Babies born slightly early or two weeks late have a marginally raised risk of learning difficulties from poor vision to autism, research suggests. The Glasgow University study of 400,000 schoolchildren found those born between 37 to 39 weeks were 16% more likely to develop problems than those born at 40. But the overall risk was still relatively low, at 5% of all children.
Chicago Breaking News Center
Longtime Chicago school principal Dick Smith has been given a mandate: take Chicago Public Schools' special education program, long subjected to withering criticism, and change it into a system focused on education and not simply compliance with federal laws, a system that responds rapidly and effectively to the needs of students and the concerns of parents.
A final set of national academic standards released Wednesday by groups representing the nation's governors and state schools chiefs calls for students with disabilities to be "challenged to excel within the general curriculum." Known as the Common Core State Standards, members of the National Governors Association and the Council of Chief State School Officers collaborated to establish national guidelines for English and math instruction in kindergarten through twelfth grade.
WUWM- Milwaukee Public Radio
Project Milwaukee is underway this week on WUWM. We're examining the barriers that block some students in Milwaukee Public Schools from achieving at a higher level. Today, we report on the growing number of MPS children facing learning, behavioral and physical challenges. As Erin Toner reports, the district has been fighting a lawsuit that claims MPS has failed such students, while the district insists it is making progress.
The Age (Australia)
A nation as self-confident as Australia doesn't expect to receive lessons in advanced education practices from such humble places as Irvinestown, a small village two hours west of Belfast in Northern Ireland. Yet that's what Nola Firth found this year when she visited the 250 students at the village's St Paul's Primary School, where sophisticated and effective strategies were being used to deal with dyslexia. St Paul's is one of many schools in the UK that have been awarded dyslexia friendly status by the British Dyslexia Association.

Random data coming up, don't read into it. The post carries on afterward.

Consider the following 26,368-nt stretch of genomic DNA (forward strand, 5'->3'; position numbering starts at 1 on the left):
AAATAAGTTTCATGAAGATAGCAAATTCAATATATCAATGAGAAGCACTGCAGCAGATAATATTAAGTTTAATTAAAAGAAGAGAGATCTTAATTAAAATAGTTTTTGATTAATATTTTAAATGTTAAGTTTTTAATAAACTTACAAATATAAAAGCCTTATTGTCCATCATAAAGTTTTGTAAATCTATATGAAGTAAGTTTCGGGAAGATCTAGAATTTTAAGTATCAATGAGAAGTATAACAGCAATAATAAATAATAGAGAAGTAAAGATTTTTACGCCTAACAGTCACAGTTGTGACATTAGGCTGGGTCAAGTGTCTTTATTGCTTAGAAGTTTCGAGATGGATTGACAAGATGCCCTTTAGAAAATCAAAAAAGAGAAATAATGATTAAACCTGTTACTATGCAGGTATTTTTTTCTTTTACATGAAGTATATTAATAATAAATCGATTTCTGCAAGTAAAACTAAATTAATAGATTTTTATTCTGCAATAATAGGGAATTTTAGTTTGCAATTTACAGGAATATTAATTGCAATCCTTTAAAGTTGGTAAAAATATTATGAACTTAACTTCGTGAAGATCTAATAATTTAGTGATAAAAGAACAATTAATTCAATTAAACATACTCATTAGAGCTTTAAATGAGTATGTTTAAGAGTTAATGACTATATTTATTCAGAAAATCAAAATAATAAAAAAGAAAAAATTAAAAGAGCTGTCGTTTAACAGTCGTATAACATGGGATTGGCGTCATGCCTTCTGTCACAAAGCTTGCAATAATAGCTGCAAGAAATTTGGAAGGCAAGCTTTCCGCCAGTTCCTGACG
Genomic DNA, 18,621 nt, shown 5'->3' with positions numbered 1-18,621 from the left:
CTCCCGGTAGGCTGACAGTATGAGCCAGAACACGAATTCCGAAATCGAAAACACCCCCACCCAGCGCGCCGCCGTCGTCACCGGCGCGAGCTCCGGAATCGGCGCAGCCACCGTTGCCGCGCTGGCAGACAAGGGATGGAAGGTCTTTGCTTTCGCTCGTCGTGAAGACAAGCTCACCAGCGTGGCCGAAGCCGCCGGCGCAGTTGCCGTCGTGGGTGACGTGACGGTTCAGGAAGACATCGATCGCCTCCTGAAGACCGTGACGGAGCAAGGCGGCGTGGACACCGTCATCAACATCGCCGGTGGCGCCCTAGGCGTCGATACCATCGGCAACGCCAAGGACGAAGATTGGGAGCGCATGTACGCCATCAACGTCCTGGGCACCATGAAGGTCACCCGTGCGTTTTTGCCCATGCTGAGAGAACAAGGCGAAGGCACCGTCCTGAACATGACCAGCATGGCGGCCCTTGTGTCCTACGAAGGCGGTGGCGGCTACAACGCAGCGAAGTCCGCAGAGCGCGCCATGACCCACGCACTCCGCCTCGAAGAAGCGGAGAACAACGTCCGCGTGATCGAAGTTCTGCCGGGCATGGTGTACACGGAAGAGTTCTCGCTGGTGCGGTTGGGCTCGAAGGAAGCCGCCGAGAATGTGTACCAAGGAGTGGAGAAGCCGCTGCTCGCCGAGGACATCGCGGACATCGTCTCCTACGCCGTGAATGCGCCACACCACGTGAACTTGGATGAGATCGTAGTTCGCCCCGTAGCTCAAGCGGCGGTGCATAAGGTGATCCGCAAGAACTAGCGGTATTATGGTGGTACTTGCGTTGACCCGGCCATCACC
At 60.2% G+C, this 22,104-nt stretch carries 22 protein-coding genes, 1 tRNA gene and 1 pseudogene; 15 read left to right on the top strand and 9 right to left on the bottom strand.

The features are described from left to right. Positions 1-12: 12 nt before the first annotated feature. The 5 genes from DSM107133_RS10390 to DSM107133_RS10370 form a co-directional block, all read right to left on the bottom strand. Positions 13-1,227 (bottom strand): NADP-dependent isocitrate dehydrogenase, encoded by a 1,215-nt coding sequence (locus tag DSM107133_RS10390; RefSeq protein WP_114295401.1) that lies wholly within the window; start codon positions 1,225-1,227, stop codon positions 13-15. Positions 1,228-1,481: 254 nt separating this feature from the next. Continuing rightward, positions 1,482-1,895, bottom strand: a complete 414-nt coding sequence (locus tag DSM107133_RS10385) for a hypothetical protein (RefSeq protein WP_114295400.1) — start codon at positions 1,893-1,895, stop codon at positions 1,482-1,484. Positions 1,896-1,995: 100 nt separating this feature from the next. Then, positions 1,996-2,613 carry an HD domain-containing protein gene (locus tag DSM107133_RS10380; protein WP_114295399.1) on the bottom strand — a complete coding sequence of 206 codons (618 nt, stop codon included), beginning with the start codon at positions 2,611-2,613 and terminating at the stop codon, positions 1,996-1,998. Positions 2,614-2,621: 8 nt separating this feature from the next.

Salt Lake Tribune
Since the beginning of time, adults have pleaded with kids to just sit still. But some, such as fourth-grade teacher Meredith Dyer, are trying a new tactic. In Dyer's Adelaide Elementary classroom, about one-third of the students sit on large, colorful fitness balls instead of chairs. The kids rock, roll and bounce slightly during lessons, and Dyer says it seems to actually help some of them focus. Dyer's not the only teacher who has traded small, stiff chairs for bright, bouncy balls. At least hundreds of other teachers nationwide have also made the switch, saying it helps their kids to shake off excess energy, focus and improve their posture.
Federal law requires public schools to enroll and instruct children with learning disabilities. But private schools don't have to provide special education or admit special-needs students. And they haven't, for a variety of reasons, Francesca Pellegrino, founder of the national Catholic Coalition for Special Education, said. According to Pellegrino, many Catholic parish schools operate on shoe-string budgets and their directors say they can't afford special education staff.
Courier News (NJ)
Three Central New Jersey school programs focusing on different forms of team-building and personal development were among a dozen from around the state honored Monday during the eighth annual Innovations in Special Education program.